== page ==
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Court Revives Mexico’s Lawsuit Against Six U.S. Gun Manufacturers


A $10 billion lawsuit filed by Mexico against U.S. gun manufacturers whose weapons are used by drug cartels can proceed, The New York Times reports. On Monday, a federal appeals panel in Boston reversed a lower court that had dismissed the case. The decision is likely to be appealed. It’s seen as one of the most significant setbacks for gunmakers since passage of a federal law nearly two decades ago that has provided immunity from lawsuits brought by the families of people killed and injured by their weapons.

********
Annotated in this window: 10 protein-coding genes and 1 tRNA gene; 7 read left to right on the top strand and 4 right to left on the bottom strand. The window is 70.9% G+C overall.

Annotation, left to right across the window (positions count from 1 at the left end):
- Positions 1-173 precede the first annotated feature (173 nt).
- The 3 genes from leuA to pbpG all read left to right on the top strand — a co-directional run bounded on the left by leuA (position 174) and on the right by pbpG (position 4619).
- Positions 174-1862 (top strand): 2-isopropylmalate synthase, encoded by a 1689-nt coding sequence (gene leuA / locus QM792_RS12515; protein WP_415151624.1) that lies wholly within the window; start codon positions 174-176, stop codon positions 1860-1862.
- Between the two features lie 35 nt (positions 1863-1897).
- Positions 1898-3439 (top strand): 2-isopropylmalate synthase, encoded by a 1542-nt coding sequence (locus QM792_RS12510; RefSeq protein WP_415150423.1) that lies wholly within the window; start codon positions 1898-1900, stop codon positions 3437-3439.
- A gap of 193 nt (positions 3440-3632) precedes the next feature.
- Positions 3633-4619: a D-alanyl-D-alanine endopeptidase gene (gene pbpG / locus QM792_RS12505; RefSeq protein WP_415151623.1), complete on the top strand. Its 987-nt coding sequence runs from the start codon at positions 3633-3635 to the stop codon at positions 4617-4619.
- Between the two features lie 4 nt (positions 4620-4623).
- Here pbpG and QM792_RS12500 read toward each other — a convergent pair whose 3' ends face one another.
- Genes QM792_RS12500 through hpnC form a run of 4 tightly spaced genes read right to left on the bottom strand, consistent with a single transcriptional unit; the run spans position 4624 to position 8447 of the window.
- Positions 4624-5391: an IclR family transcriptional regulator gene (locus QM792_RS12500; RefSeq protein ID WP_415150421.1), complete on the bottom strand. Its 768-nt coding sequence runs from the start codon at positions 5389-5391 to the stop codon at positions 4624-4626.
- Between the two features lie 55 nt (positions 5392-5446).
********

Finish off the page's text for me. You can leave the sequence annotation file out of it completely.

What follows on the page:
Mexico first sued six manufacturers in 2021, including Smith & Wesson, Glock and Ruger. It contended that the companies should be held liable for the trafficking of a half-million guns across the border a year, some of which were used in murders. Data shows that about 70 to 90 percent of guns trafficked in Mexico originated in the United States, according to Everytown Law, the legal arm of the gun control group founded by the former mayor of New York Michael R. Bloomberg. The suit had been thrown out in September 2022 by a federal judge who ruled that the law prohibits legal action brought by foreign governments. But on Monday, Judge William J. Kayatta Jr., an Obama appointee who serves on the U.S. Court of Appeals for the First Circuit, writing for a unanimous majority, revived the lawsuit. The ruling said that plaintiffs had made a “plausible” argument that their case was “statutorily exempt” from the immunity shield.

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